• Military sector (rings, covers, supports, tails, shutters, drums etc. for plastic/glass material (internal body, external body, layer)
  • Weapons sector (chokes)
  • Wind sector (blade movement chains)
  • Chemical sector (moulds)
  • Railway sector (rails)
  • Telecommunications sector
  • General Mechanical sector (metalworking)
  • Electronic Small Parts Sector


In this section you can download the PDF for the specific process.


How many types of chemical nickel plating are there?

To date, about 40 different types of nickel chemicals are known, and they are commonly divided into acid and alkaline baths. Alkaline baths are defined as baths with pH > 7.00 and acid baths as pH < 7.00. More generally, they are subdivided by the amount of phosphorus they contain, into low, medium and high phosphorus electroless nickel plating.

What is the best chemical nickel plating?

There is no nickel plating that is better than others each of these families differs according to the scope of application of the part.

Electrolytic Nickel Plating Vs Chemical Nickel Plating

Chemical nickel plating is a chemical reaction, which takes place thanks to a precise product formulation and energy supplied in the form of heat.
The deposition process occurs by converting the nickel in the solution into metallic nickel; this reaction occurs directly on the surface of the metal which is coated in the process.
No current is used in the plating tank as this is a chemical process.
This prevents the tip effect, typical of electrolytic nickel, from occurring (increased thickness on part edges and ends, resulting in low thickness or lack of undercut and cavity coverage). The result is a uniform, controlled and homogeneous deposit across all surface areas in contact with the solution.

Do stresses in steels affect chemical nickel plating?

Yes, it is essential to carry out stress-relieving treatments. The main problems that could interfere with chemical nickel plating are related to the presence of oxides on the surface of steels. The main example is calamine, which prevents chemical nickel plating from taking place.
It is also essential to carry out mechanical surface cleaning, such as brushing or sandblasting. Stress in the material may cause the material to fracture or even compromise the adhesion of the nickel-plating process. Any material or coating subjected to stress induces tension and therefore cracks. Cracks are the first cause that starts a corrosive process.

I have carried out a stress-relieving process on the steel, so can I expect a satisfactory outcome to chemical nickel plating?

Normally the answer is yes, you need to pay attention to the possible layer of calamine that may form on the surface of the piece (see answer to FAQ “Do stresses in steels affect chemical nickel plating?”) or, if the heat treatment was carried out in a controlled atmosphere, check that the steel has not reached a degree of passivation such as to discourage surface treatment processes. If it cannot be controlled, sandblasting treatment is recommended beforehand.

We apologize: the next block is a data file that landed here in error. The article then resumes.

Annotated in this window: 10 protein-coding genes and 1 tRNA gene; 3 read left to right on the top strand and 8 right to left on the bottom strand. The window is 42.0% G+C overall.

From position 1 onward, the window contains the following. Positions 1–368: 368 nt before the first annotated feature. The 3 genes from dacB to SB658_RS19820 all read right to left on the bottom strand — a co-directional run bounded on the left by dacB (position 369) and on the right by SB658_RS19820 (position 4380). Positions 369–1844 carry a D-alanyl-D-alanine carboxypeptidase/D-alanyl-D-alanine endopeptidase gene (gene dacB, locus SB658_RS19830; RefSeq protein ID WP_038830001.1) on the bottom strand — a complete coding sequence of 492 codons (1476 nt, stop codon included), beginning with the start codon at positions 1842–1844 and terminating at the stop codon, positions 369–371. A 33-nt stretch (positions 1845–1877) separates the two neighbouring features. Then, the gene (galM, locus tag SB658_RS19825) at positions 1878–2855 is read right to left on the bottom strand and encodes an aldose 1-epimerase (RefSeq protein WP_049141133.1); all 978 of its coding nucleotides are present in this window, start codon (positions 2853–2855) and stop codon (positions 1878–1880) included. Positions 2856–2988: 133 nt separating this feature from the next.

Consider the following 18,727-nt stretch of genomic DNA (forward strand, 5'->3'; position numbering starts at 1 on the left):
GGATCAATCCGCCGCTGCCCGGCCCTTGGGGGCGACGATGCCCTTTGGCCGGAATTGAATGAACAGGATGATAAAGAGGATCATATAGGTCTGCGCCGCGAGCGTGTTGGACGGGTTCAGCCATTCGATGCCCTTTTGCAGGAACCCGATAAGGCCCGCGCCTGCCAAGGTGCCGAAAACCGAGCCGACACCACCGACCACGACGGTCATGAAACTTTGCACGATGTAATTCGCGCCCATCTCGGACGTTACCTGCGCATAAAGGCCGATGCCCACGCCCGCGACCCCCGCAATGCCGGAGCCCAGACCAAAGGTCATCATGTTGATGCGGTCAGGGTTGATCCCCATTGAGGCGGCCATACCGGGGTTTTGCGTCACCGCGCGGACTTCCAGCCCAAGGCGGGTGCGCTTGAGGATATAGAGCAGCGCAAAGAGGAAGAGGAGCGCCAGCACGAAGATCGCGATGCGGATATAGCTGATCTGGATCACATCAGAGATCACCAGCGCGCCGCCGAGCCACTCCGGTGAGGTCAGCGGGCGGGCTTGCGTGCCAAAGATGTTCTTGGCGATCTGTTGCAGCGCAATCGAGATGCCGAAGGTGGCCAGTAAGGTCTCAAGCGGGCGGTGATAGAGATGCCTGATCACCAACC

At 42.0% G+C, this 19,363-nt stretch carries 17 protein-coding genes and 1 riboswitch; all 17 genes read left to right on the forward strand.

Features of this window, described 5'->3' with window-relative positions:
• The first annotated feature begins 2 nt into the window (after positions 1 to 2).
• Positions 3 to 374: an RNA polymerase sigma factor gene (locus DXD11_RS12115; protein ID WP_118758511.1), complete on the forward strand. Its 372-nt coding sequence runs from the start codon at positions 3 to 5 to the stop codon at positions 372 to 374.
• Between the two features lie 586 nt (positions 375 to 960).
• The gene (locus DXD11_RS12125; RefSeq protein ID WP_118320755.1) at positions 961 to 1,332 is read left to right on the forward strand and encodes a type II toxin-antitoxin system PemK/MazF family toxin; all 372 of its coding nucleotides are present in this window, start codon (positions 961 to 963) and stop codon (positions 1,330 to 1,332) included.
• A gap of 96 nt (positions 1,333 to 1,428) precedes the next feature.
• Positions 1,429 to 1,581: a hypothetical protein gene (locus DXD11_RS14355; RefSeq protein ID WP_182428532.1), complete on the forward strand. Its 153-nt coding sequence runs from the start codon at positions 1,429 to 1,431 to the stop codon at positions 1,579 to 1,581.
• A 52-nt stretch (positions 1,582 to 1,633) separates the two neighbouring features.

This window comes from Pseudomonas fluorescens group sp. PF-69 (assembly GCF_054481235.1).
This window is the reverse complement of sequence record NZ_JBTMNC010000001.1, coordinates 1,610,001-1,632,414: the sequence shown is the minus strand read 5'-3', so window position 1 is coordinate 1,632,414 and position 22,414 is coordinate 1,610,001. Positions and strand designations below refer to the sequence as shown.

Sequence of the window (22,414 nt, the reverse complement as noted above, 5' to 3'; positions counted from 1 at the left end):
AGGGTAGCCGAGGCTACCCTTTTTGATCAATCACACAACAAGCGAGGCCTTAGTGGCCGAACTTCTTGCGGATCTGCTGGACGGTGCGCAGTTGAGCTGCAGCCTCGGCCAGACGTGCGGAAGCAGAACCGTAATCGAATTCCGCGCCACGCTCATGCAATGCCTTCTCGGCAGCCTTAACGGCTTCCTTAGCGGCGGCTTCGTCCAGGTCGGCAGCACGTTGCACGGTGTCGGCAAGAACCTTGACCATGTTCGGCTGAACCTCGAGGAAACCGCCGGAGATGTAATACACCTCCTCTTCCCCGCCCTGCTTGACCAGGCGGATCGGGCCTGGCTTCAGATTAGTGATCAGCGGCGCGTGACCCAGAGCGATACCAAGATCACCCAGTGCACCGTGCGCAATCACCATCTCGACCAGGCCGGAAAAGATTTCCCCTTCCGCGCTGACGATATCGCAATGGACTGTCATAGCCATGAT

I have a chrome-plated steel, can I chemically nickel-plate it?

For steels with a high carbon content, sandblasting treatment would be advisable before chemical nickel plating.

I have a steel with a high carbon content, would it be possible to carry out chemical nickel plating?

For steels with a high carbon content, sandblasting treatment would be advisable before chemical nickel plating.

Do a chemically heat-treated nickel-plated article and an untreated one have the same corrosion resistance?

No, a chemically nickel-plated and dehydrogenated part has a higher corrosion resistance than a heat-treated component.

Why do heat-treated parts after chemical nickel plating vary in colour?

During the heat treatment phase at maximum hardness, the parts are heated to the maximum temperature of approximately 315-380°C for a processing time of 4 to 12 hours. In this phase the electroless nickel deposit alters its physical state, the deposit increases in hardness, reaching a nanocrystalline conformation (the maximum hardness attainable for a high phosphorus electroless nickel deposit is 1100 HV).
If the furnace used for the treatment is not a vacuum furnace, the air in contact with the coating during the cooling phase gives rise to different colours called interference colours. The colouring can range from golden yellow to purple, but does not impact any functionality the coating; on the contrary, it ensures that maximum hardness is achieved. If unwanted, it can be removed by mechanical surface cleaning.